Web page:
Friday, December 4, 2015

Razorcake 79, 80, 81, 82, 83, 84, 85, 86, 87, 88, 89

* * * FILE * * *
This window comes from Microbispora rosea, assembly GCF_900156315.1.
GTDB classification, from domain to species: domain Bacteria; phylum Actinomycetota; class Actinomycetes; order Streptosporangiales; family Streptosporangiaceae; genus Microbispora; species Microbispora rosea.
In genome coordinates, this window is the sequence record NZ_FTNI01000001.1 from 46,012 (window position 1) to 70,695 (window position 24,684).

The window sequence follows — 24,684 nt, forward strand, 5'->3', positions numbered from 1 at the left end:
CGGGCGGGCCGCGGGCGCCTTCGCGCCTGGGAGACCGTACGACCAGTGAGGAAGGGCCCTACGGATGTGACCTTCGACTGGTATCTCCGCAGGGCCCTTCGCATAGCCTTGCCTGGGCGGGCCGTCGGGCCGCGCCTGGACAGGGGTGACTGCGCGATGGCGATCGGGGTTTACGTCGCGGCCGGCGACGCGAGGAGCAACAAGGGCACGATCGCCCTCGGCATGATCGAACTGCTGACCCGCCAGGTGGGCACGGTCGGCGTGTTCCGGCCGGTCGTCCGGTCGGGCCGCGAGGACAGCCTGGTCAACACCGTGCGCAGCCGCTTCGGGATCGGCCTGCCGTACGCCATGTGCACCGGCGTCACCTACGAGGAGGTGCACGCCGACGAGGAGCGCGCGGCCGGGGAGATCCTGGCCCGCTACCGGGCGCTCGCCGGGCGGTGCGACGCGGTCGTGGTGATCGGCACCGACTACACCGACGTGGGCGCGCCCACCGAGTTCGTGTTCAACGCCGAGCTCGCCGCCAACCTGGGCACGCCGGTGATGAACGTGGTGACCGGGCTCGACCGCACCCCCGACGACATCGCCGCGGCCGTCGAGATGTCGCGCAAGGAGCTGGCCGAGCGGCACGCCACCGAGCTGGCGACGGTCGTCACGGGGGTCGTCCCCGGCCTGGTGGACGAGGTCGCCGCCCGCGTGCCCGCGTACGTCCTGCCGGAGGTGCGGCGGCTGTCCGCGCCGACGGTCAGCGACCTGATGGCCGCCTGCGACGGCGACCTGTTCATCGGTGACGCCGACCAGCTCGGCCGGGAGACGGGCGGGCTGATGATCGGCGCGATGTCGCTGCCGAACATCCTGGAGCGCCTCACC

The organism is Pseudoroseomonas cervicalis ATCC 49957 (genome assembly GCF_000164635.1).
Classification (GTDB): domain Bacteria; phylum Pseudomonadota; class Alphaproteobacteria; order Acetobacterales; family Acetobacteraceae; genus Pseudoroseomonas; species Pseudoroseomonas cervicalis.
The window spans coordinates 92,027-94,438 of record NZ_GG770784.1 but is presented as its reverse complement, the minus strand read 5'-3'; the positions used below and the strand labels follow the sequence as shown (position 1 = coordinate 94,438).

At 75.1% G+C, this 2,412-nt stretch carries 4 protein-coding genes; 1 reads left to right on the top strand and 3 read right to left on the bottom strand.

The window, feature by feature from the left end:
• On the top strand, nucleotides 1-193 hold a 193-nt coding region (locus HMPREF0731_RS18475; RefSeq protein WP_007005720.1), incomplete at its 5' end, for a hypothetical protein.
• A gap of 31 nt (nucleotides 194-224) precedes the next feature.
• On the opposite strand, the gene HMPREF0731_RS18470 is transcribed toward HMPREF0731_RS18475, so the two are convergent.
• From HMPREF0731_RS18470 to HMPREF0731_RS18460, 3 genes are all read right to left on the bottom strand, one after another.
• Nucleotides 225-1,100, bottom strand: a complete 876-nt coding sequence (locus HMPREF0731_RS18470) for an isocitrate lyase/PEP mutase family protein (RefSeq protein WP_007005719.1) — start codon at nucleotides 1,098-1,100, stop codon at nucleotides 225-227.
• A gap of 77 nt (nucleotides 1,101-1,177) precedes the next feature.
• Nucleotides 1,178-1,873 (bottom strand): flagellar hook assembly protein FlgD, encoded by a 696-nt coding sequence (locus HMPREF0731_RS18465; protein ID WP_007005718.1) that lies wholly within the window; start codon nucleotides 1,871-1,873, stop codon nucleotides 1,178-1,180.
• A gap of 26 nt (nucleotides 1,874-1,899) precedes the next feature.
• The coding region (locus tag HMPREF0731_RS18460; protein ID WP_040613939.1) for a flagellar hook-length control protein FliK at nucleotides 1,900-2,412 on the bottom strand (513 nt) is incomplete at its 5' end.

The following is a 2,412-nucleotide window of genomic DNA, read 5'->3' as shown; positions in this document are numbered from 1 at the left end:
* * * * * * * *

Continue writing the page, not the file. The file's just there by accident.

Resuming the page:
( While our magazine has been on a lazy hiatus, Razorcake has been cranking out the woodpulp, with thick issues arriving like menstrual pains (if one ovulates every 60 days die to some biological bizarre-ity). Issue #79 opens with an oddity: the editors gripe about not getting much love from Academia for their oral histories and documentation of early L.A. punk. The underground has always documented itself better than the mainstream or the academy, and eventually if your zines or radio shows or liner notes or show videos are archived somewhere then in the future an academic or VH1 documentary maker or future Dave Grohl will find it and use it, but the expectation of instant gratification via academic accolades seems to be a weird thing to get worked up about. It reminds me of the Behind the Music Green Day episode where they had to first contextualize selling out to a mainstream audience and then frame accusations of selling out as the tragic dramatic twist because there was no betrayal/accident/addiction/incident available that their fall-from-grace/redemption story arc template needed. If you ain’t got nothing to complain about, it’s OK not to complain. But then again, if you need to because it fuels your punk-spirit fire, go for it. And the fact that the gripe frames an Alice Bag-centric oral history of East L.A. early punk is awesome. In fact, skip to a year and a half later and you get a great Slits piece, and in between there are features on the Urinals, Real Kids, Wayne Kramer, M.O.T.O. and tons of new bands. There are also punk takes on everything from poetry to pinball to the trans scene within the scene. And the consistency over the years has been amazing, with regular comics from some of the bright lights in the scene, regular columns by faves like Rev. Norb, and some solid editorial direction. That said, it is impossible in the Internet age for a print zine, or really anything, to have the kind of specific identity, national presence, and cultural reverberations of MRR or Flipside in the days when punk was so marginalized that every punk band in existence advertised or was reviewed in their pages (or at least aspired to) and every small town punk anywhere relied on these mags for info. Doing the same kind of work with less of the respect certainly must be frustrating, but at least they get to experience some marginalization in the post-Hot Topic era.

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